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Walking the talk on climate commitments

Updated on Aug 19, 2021 06:02 PM IST

India has approved the ratification of the Kigali Amendment to the 1989 Montreal Protocol. Ratifying the amendment signifies that India will compete for low-global warming potential refrigerants, which can spur innovation and attract international investments

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The 2016 Kigali Amendment aims to phase-down HFCs, a set of 19 gases used by the air-conditioning and refrigerant industry, by restricting their production and consumption. (HT file photo)
ByHT Editorial

The Union Cabinet, on Wednesday, approved the ratification of the Kigali Amendment to the 1989 Montreal Protocol, which aimed at protecting the earth from ozone-destroying chemicals such as chlorofluorocarbons (CFCs). The Protocol led to the replacement of CFCs with hydrofluorocarbons (HFCs), which do not destroy the ozone layer but cause global warming. The 2016 Kigali Amendment aims to phase-down HFCs, a set of 19 gases used by the air-conditioning and refrigerant industry, by restricting their production and consumption. It is estimated that a complete phase-out of HFCs by 2050 would prevent about 0.5 degree Celsius rise in global temperatures by the end of this century. This is crucial to achieve the target of restraining the increase in global temperatures to a maximum of 2 degree Celsius from pre-industrial times. The latest Intergovernmental Panel on Climate Change (IPCC) report says the average temperature has risen by about 1.1 degree Celsius, leading to back-to-back extreme climate events across the world.

As experts have pointed out, ratifying the amendment signifies that India will compete for low-global warming potential refrigerants, which can spur innovation and attract international investments. It will help the country achieve its climate goals and cooling commitments. India already has a Cooling Action Plan, which sets domestic targets for cooling efficiency and refrigerants. The ratification will also prevent imports that utilise highly potent HFCs.

On Wednesday, environment minister Bhupender Yadav also met COP-26 president-designate Alok Sharma, and reiterated that India is committed to the UN Framework Convention on Climate Change and the Paris Agreement. On Thursday, finance minister Nirmala Sitharaman said that India is on track to meet its Paris goals. The ratification of the Kigali Amendment is yet another strong signal that India is ready to walk the talk on its climate commitments.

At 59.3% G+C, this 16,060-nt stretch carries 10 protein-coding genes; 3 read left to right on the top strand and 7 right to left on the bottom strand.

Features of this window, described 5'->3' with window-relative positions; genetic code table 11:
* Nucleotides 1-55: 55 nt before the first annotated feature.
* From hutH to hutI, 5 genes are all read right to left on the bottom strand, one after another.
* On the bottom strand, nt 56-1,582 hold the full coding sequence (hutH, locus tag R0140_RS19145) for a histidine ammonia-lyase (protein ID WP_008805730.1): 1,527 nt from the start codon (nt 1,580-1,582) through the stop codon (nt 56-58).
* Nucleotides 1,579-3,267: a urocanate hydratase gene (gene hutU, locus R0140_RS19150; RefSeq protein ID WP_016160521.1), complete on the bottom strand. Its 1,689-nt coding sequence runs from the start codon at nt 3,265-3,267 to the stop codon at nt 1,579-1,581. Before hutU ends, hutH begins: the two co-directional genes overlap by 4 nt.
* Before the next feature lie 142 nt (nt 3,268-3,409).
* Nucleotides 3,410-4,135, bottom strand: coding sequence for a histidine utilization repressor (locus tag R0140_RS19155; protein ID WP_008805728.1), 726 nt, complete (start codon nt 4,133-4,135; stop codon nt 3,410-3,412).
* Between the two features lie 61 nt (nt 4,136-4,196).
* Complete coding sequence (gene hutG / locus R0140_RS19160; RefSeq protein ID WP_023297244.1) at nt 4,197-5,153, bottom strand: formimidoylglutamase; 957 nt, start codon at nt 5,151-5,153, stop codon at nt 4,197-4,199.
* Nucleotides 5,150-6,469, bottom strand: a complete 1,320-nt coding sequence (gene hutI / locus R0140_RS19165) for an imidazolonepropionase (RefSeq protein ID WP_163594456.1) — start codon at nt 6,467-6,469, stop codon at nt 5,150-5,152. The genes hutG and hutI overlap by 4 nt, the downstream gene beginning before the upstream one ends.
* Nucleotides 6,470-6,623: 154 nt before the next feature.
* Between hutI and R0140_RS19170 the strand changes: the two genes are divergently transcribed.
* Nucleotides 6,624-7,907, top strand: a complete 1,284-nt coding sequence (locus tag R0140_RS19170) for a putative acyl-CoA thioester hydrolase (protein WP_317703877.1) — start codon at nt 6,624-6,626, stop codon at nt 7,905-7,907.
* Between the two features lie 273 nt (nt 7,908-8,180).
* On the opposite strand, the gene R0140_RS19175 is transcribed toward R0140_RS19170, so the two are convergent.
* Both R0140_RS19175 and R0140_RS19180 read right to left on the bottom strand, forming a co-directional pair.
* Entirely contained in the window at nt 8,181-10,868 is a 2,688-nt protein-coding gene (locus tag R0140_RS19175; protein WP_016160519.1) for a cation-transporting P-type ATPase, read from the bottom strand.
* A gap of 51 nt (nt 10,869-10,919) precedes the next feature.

The Union Cabinet, on Wednesday, approved the ratification of the Kigali Amendment to the 1989 Montreal Protocol, which aimed at protecting the earth from ozone-destroying chemicals such as chlorofluorocarbons (CFCs). The Protocol led to the replacement of CFCs with hydrofluorocarbons (HFCs), which do not destroy the ozone layer but cause global warming. The 2016 Kigali Amendment aims to phase-down HFCs, a set of 19 gases used by the air-conditioning and refrigerant industry, by restricting their production and consumption. It is estimated that a complete phase-out of HFCs by 2050 would prevent about 0.5 degree Celsius rise in global temperatures by the end of this century. This is crucial to achieve the target of restraining the increase in global temperatures to a maximum of 2 degree Celsius from pre-industrial times. The latest Intergovernmental Panel on Climate Change (IPCC) report says the average temperature has risen by about 1.1 degree Celsius, leading to back-to-back extreme climate events across the world.

Also Read | Can’t wait for years to take action: COP 26 president Alok Sharma

As experts have pointed out, ratifying the amendment signifies that India will compete for low-global warming potential refrigerants, which can spur innovation and attract international investments. It will help the country achieve its climate goals and cooling commitments. India already has a Cooling Action Plan, which sets domestic targets for cooling efficiency and refrigerants. The ratification will also prevent imports that utilise highly potent HFCs.

On Wednesday, environment minister Bhupender Yadav also met COP-26 president-designate Alok Sharma, and reiterated that India is committed to the UN Framework Convention on Climate Change and the Paris Agreement. On Thursday, finance minister Nirmala Sitharaman said that India is on track to meet its Paris goals. The ratification of the Kigali Amendment is yet another strong signal that India is ready to walk the talk on its climate commitments.

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